SC asks to examine demolition order near Karachi nullahs. According to a petition filed on Monday, the Supreme Court should convene a full court comprised of all existing judges to review its June 14 directive directing the Sindh government to clear both sides of Karachi’s Gujjar and Orangi nullahs of human settlements. This directive resulted in the displacement of over 50,000 people on both sides of the nullahs.
The request was made as part of a group of four similar applications, which counsel Faisal Siddiqui filed on behalf of an individual named Naimutallah Khan, the Pakistan Railway Employees Cooperative Housing Society, the management of Alladin Park, and several Karachi Development Authority officials, among others (KDA).
Applicants from across the country have petitioned Chief Justice of Pakistan Gulzar Ahmed to consider forming a larger Supreme Court bench to hear their cases.
The Pakistan Railway Employees Cooperative Housing Society applied because the directive questioned the legality of a piece of land that the federal government had granted the society to build on.
The application argued that the Supreme Court had adjudicated on and upheld the legality of the applicant’s lease, title, and possession of railway land in a decision delivered on November 11, 1991. Therefore, the applicant was entitled to the benefit of that decision. SC asked to reconsider demolition order near Karachi nullahs.
‘Controversial and fundamental questions’
Specifically, the petition stated “fundamental and complex questions” of constitutional and legal significance at stake. One of the questions is: what were the jurisdictional and procedural parameters (scope, powers, limitations, rights, and duties) in exercising jurisdiction under Article 184 (3) of the Constitution? Another question is: what were the jurisdictional and procedural parameters (scope, powers, limitations, rights, and duties) in the exercise of jurisdiction under the Constitution?
Two questions remain: Is there any standard by which judges should organize their judicial discretion when deciding which cases of public importance involving the enforcement of fundamental rights under Article 184 are to be considered? (3). In the exercise of jurisdiction under Article 184(3), what are the parameters and rights of affected parties, as well as the extent of their due process rights, and what is the scope of the exercise of review jurisdiction under Article 188 of the Constitution?”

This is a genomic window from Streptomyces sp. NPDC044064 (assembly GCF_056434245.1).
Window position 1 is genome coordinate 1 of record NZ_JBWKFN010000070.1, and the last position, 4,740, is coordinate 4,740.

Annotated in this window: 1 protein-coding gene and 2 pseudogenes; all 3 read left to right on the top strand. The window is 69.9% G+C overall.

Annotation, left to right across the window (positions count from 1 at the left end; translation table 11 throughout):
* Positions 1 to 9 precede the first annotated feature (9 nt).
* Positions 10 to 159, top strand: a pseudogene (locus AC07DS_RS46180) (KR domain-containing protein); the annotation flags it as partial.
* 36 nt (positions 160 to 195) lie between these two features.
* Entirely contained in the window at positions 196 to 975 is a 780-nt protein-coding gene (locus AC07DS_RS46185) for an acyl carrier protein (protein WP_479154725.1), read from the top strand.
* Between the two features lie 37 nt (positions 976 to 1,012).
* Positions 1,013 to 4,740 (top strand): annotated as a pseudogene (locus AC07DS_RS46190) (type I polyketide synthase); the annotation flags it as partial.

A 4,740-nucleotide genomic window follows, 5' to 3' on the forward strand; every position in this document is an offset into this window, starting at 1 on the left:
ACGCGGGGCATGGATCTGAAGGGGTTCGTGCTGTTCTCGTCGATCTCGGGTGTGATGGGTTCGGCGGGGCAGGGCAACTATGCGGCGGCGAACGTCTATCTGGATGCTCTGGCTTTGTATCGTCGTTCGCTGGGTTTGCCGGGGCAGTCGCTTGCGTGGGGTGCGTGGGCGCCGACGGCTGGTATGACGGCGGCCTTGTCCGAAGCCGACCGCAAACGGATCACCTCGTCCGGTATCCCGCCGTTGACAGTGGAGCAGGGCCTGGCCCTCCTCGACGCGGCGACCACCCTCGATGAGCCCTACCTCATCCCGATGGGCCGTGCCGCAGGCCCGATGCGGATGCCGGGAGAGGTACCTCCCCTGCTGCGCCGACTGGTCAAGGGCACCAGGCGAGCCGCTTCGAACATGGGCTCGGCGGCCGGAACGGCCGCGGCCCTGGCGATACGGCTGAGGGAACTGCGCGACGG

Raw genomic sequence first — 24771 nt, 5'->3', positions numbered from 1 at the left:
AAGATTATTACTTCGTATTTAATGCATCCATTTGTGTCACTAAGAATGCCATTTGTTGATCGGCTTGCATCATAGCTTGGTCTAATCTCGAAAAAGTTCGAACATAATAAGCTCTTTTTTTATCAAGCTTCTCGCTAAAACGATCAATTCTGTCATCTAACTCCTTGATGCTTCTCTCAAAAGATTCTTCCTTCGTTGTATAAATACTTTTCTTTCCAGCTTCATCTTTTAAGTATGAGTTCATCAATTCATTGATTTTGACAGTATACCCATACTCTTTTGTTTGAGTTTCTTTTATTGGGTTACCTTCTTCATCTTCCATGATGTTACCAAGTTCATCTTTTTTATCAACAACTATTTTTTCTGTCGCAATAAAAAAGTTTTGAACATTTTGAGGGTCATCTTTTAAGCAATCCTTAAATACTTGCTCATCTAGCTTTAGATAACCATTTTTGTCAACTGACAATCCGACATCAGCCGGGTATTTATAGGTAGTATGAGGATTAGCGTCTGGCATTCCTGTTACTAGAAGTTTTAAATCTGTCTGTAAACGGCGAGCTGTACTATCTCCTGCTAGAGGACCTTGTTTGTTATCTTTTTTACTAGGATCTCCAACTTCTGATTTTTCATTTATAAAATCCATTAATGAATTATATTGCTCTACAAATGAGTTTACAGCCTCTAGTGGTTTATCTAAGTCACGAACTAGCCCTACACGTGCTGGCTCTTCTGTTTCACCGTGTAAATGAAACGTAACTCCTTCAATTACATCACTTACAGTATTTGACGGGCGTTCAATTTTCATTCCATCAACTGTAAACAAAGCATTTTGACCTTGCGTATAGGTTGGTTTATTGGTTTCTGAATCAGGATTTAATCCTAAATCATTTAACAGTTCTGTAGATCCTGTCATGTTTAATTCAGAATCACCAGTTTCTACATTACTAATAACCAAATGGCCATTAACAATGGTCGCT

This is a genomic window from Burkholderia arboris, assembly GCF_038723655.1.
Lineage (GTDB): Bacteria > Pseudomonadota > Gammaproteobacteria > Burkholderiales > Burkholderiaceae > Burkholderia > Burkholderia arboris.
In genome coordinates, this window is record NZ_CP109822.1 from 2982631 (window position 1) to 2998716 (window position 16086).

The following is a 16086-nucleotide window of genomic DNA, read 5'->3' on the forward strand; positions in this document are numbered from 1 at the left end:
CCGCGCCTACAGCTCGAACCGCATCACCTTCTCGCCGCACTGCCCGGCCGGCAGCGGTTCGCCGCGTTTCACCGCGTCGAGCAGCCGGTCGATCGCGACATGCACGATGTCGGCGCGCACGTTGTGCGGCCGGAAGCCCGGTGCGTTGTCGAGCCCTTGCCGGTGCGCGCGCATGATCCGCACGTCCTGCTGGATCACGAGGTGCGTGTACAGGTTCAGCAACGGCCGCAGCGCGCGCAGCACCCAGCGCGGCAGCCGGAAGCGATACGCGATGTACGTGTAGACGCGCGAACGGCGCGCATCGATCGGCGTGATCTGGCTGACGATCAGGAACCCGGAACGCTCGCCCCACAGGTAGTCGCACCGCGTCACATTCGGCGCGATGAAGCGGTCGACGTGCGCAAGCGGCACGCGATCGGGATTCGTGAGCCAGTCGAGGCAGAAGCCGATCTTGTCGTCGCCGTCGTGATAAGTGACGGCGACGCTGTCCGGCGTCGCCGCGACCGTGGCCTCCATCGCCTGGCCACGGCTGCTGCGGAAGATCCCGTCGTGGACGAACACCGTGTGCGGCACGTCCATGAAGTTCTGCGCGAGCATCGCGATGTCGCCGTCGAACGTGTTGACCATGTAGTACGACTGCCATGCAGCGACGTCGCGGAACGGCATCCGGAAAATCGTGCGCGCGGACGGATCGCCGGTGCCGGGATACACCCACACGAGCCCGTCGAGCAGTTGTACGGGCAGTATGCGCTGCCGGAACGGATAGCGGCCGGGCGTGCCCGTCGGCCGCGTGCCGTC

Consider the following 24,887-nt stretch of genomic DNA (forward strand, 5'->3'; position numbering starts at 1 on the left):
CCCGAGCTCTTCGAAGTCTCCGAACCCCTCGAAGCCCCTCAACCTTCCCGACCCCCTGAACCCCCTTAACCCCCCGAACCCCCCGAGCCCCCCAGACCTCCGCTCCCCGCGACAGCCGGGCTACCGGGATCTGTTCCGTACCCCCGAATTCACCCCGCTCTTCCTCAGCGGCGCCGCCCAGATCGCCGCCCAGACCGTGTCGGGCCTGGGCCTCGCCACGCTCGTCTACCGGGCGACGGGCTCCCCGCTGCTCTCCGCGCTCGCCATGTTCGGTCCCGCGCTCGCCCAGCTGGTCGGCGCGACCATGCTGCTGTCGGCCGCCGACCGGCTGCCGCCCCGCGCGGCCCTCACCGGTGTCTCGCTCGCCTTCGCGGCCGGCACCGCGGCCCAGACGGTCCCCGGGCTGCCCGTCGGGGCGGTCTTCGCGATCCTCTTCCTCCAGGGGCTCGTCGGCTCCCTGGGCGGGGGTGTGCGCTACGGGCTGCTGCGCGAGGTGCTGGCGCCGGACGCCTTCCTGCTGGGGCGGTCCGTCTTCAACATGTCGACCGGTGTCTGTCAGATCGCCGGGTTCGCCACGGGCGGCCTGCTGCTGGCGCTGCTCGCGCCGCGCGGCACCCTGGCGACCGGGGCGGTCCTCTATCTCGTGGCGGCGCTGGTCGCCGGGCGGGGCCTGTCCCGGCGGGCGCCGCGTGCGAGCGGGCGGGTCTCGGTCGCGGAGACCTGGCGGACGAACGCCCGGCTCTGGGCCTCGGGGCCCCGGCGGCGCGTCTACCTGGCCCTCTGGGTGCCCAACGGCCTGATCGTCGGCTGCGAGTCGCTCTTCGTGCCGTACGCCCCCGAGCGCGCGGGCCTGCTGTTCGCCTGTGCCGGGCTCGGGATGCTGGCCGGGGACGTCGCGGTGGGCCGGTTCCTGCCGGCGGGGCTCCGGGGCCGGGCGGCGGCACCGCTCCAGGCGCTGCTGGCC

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Thousands of houses and buildings have been demolished due to the June 14 order, displacing more than 50,000 people who have not received any immediate compensation or rehabilitation, according to the petition filed by Naimutallah Khan.
After the Gujjar and Orangi nullahs were cleaned, the Supreme Court ordered the construction of 30-foot-wide roads on both sides of the nullahs, approved by the Supreme Court earlier this year.
According to the petition, the court should overturn its June 14 order directing the Sindh government, the National Disaster Management Authority (NDMA), and Karachi’s Administrator to ensure that all lands on both sides of the Gujjar and Orangi nullahs, along with the right of way, were cleared of mud and debris. SC asked to reconsider demolition order near Karachi nullahs.
A valid leaseholder’s petition to the Supreme Court asserted that the applicants named in the petition were legitimate leaseholders who had approached the apex court to ensure that they were treated fairly under the law.
The petition argued that the June 14 order was silent on whether the government could conduct demolitions to build roads on both sides of the Gujjar and Orangi nullahs, which the petition claimed violated the Constitution. SC asked to reconsider demolition order near Karachi nullahs.
The petition argued that the Supreme Court had not ordered the government to demolish any houses or buildings at the two locations in a decision issued on August 12, 2016, delivered on August 12, 2016.
They claimed that the court’s silence on the matter has allowed the authorities to proceed with demolitions without disclosing any plan compliant with the laws in force.
In light of the Constitution’s fundamental rights guaranteed by Articles 23 and 24, one could acquire no property through demolition to build a road, except for land acquired under the Land Acquisition Act of 1894, passed in 1894.
In other words, the petition for judicial review argued that the June 14 order contains errors that are both obvious and floating on the surface of the record. SC asked to reconsider demolition order near Karachi nullahs.
The order, according to the petition, was based on presumptions that had not been proven. Concerning the clearance of land for both Gujjar and Orangi nullahs and their right of way, these “unverified presumptions” are a general order that makes no specific finding or determination as to the length and breadth of such nullahs and their right of way. SC asked to reconsider demolition order near Karachi nullahs.
This determination was critical because, without an accurate mapping of the dimensions of the two nullahs, it was impossible to issue a general order for the wholesale demolition of houses and buildings in the two nullahs.
To put it another way, only those structures could be demolished that were encroaching on the nullahs’ territory, according to the petition. SC asked to reconsider demolition order near Karachi nullahs.
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